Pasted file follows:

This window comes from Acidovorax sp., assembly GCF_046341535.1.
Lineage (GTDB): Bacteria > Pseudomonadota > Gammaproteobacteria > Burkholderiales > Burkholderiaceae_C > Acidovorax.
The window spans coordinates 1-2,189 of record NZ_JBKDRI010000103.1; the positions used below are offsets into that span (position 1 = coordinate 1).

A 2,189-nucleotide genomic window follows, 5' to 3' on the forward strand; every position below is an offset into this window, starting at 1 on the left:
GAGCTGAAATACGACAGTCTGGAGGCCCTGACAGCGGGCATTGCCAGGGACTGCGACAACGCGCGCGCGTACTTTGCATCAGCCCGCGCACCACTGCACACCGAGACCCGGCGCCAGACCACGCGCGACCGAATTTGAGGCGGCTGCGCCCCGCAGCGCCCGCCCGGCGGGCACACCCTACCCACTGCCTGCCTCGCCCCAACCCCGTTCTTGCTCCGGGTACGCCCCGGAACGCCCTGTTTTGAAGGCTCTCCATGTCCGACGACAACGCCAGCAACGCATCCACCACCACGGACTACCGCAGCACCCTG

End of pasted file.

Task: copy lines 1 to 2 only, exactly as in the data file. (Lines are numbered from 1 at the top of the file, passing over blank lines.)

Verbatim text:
This window comes from Acidovorax sp., assembly GCF_046341535.1.
Lineage (GTDB): Bacteria > Pseudomonadota > Gammaproteobacteria > Burkholderiales > Burkholderiaceae_C > Acidovorax.